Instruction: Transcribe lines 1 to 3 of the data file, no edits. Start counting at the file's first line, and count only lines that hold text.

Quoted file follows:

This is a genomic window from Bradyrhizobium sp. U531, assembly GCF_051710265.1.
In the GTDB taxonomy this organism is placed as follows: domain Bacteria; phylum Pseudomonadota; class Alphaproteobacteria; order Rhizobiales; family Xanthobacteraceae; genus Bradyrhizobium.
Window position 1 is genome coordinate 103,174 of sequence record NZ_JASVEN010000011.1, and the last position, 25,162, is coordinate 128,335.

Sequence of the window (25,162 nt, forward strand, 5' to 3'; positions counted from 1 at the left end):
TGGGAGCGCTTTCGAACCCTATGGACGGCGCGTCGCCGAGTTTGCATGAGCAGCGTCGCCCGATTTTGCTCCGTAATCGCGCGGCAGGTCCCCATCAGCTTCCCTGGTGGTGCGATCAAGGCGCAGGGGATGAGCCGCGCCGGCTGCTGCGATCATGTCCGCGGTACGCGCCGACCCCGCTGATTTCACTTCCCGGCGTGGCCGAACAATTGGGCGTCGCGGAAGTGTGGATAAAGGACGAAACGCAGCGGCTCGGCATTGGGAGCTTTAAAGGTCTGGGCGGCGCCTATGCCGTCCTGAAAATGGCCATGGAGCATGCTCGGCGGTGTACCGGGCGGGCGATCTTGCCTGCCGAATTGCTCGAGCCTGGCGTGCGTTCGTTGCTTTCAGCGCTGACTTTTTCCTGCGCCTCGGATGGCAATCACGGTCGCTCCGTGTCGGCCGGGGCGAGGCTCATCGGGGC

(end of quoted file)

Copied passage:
This is a genomic window from Bradyrhizobium sp. U531, assembly GCF_051710265.1.
In the GTDB taxonomy this organism is placed as follows: domain Bacteria; phylum Pseudomonadota; class Alphaproteobacteria; order Rhizobiales; family Xanthobacteraceae; genus Bradyrhizobium.
Window position 1 is genome coordinate 103,174 of sequence record NZ_JASVEN010000011.1, and the last position, 25,162, is coordinate 128,335.